which may not have certain new capabilities in the control plane
   and/or data plane.  E.g. one suggested usage in case of P2MP RSVP
   LSPs ([7]) is the use of LSP stitching to stitch a P2MP RSVP LSP to
   an LSP segment between P2MP capable LSRs in the network.  The LSP
   segment would traverse legacy LSRs that may be incapable of acting as
   P2MP branch points, thereby shielding them from the P2MP control and
   data path.  Note, however, that such configuration may limit the
   attractiveness of RSVP P2MP and should carefully be examined before
   deployment.







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4.  Routing aspects

   An S-LSP is created between two GMPLS nodes and it may traverse zero
   or more GMPLS nodes.  There is no forwarding adjacency between the
   end points of an S-LSP TE link.  So, although in the TE topology, the
   end points of an S-LSP TE link are adjacent, in the data plane, these
   nodes do not have an adjacency.  Hence any data plane resource
   identifier between these nodes is also meaningless.  The traffic that
   arrives at the head end of the S-LSP is switched into the S-LSP
   contiguously with a label swap and no label is associated directly
   between the end nodes of the S-LSP itself.

   An S-LSP MAY be treated and managed as a TE link.  This TE link MAY
   be numbered or unnumbered.  For an unnumbered S-LSP TE link, the
   schemes for assignment and handling of the local and remote link
   identifiers as specified in [10] SHOULD be used.  ISIS/OSPF may flood
   the TE information associated with an S-LSP TE link, when
   appropriate.  Mechanisms similar to that for regular (basic) TE links
   SHOULD be used to flood S-LSP TE links.  Advertising or flooding the
   S-LSP TE link is not a requirement for LSP stitching.  Discretion
   should be used when advertising an S-LSP TE link in an IGP.  If
   advertised, this TE information will exist in the TE database (TED)
   and can then be used for path computation by other GMPLS nodes in the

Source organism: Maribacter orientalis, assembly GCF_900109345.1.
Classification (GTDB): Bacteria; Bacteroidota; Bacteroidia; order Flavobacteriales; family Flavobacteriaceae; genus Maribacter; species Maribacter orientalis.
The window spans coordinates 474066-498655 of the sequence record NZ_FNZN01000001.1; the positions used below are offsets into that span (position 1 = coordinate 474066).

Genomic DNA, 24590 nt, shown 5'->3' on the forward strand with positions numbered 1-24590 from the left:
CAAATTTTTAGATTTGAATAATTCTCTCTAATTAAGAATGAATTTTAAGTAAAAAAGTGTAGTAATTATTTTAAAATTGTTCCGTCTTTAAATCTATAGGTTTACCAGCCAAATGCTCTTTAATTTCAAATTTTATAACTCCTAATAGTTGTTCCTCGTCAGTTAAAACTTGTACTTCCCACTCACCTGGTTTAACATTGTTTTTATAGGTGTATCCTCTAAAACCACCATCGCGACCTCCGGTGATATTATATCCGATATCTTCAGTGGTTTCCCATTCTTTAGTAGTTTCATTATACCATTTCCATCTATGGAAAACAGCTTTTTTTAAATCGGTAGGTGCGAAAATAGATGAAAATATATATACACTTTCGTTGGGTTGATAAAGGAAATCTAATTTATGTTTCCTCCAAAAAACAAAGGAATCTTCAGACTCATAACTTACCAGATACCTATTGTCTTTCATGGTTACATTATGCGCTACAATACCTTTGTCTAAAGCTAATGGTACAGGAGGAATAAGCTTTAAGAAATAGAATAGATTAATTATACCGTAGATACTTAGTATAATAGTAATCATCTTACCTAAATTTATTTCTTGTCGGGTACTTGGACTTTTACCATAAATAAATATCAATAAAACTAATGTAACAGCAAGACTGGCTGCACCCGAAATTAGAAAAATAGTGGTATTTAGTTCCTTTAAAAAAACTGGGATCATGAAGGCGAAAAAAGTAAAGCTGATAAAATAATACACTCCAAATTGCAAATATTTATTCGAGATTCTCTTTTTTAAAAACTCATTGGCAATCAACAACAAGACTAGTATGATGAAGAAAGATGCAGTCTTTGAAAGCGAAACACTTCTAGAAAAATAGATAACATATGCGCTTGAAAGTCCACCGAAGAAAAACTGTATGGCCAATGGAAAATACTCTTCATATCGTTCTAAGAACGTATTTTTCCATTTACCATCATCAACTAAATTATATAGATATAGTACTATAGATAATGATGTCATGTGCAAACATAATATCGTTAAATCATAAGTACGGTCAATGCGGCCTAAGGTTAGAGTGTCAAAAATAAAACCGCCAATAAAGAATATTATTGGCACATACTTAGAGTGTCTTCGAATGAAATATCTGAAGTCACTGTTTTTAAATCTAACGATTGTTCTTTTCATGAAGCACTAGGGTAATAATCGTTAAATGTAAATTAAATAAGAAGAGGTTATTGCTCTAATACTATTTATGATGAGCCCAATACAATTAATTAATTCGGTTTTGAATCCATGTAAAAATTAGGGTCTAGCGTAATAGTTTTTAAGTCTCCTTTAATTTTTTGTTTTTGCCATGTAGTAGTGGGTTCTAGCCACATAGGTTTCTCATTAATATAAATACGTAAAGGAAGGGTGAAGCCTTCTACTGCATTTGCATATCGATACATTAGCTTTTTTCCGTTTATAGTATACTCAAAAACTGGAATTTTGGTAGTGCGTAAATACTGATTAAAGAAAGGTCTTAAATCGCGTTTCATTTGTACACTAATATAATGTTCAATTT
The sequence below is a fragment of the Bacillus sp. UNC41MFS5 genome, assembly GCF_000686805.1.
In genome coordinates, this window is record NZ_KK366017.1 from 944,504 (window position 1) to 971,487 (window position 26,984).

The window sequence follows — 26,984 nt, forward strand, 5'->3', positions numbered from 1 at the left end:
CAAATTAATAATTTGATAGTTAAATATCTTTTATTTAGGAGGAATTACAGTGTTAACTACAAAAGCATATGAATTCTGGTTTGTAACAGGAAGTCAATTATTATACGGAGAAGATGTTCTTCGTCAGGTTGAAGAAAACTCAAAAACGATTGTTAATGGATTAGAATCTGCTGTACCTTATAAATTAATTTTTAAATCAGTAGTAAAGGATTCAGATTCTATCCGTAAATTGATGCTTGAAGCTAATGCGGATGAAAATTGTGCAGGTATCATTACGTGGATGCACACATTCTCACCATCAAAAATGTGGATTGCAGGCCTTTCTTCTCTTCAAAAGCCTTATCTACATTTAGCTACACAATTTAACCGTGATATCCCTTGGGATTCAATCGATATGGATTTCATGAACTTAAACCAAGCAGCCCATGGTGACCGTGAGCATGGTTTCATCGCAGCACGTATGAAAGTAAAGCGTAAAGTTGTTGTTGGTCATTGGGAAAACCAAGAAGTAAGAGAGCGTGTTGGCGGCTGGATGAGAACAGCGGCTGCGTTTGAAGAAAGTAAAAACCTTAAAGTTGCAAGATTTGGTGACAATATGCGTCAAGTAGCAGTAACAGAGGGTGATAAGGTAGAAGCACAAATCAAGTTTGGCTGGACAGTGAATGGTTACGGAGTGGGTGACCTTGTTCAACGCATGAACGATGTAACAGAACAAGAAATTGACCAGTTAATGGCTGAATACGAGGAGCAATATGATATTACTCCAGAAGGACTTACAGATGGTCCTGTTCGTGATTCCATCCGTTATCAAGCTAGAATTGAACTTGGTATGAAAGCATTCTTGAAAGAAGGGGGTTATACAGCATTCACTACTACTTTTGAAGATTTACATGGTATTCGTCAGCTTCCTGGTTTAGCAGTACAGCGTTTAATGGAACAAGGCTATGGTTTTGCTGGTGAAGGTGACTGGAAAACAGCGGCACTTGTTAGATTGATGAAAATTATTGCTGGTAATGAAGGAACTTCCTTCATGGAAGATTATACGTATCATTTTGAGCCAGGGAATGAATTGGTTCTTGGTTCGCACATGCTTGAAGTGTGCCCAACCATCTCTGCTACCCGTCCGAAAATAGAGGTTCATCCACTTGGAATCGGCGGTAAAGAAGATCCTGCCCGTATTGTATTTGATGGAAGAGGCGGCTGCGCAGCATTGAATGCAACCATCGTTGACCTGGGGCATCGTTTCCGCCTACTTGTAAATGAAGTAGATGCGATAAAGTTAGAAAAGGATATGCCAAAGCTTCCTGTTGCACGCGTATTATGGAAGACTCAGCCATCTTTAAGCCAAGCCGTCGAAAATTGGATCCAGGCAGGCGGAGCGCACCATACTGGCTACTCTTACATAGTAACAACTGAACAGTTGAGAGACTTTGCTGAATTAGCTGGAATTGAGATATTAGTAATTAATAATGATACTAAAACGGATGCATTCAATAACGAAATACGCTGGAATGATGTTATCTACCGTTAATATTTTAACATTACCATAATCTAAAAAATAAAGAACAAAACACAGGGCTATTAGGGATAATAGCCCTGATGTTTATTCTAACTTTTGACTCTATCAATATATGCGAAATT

TE domain in which it is advertised.

   If an S-LSP is advertised as a TE link in the same TE domain in which
   it was provisioned, there is no need for a routing adjacency between
   end points of this S-LSP TE link.  If an S-LSP TE link is advertised
   in a different TE domain, the end points of that TE link SHOULD have
   a routing adjacency between them.

   The TE parameters defined for an FA in [2] SHOULD be used for an
   S-LSP TE link as well.  The switching capability of an S-LSP TE link
   MUST be equal to the switching type of the underlying S-LSP; i.e. an
   S-LSP TE link provides a data link to other LSPs in the same layer,
   so no hierarchy is possible.

   An S-LSP MUST NOT admit more than one e2e LSP into it.  However,
   multiple S-LSPs between the same pair of nodes MAY be bundled using
   the concept of Link Bundling ([11]) into a single TE link.  So, while
   an S-LSP can have exactly one e2e LSP associated with it, a bundled
   TE link comprising of multiple S-LSPs, MAY admit more than one e2e
   LSP.  When any component S-LSP is allocated for an e2e LSP, the
   component's unreserved bandwidth SHOULD be set to zero and the
   Minimum and Maximum LSP bandwidth of the TE link SHOULD be
   recalculated.  This will prevent more than one LSP from being
   computed and admitted over an S-LSP.




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5.  Signaling aspects

   The end nodes of an S-LSP may or may not have a routing adjacency.
   However, they SHOULD have a signaling adjacency (RSVP neighbor
   relationship) and will exchange RSVP messages with each other.  It
   may, in fact, be desirable to exchange RSVP Hellos directly between
   the LSP segment end points to allow support for state recovery during
   Graceful Restart procedures as described in [4].

   In order to signal an e2e LSP over an LSP segment, signaling
   procedures described in section 8.1.1 of [2] MUST be used.
   Additional signaling extensions for stitching are described in the
   next section.

5.1  RSVP-TE signaling extensions

   The signaling extensions described here MUST be used for stitching an
   e2e packet or non-packet GMPLS LSP ([4]), to an S-LSP.

   Stitching an e2e LSP to an LSP segment involves the following two
   step process:

   a.  Creating and preparing the S-LSP for stitching by signaling the
       desire to stitch between end points of the S-LSP and

   b.  Stitching the e2e LSP to the S-LSP


5.1.1  Creating and preparing LSP segment for stitching

   If a GMPLS node desires to perform LSP stitching, then it MUST
   indicate this in the Path message for the S-LSP that it plans to use
   for stitching.  This signaling explicitly informs the S-LSP egress
   node that the ingress node is planning to perform stitching over the
   S-LSP.  Since an S-LSP is not conceptually different from any other
   LSP, explicitly signaling 'LSP stitching desired' helps clarify the
   data plane actions to be carried out when the S-LSP is used by some
   other e2e LSP.  Also, in case of packet LSPs, this is what allows the
   egress of the S-LSP to carry out label allocation as explained below.
   Also, so that the head-end node can ensure that correct stitching
   actions will be carried out at the egress node, the egress node MUST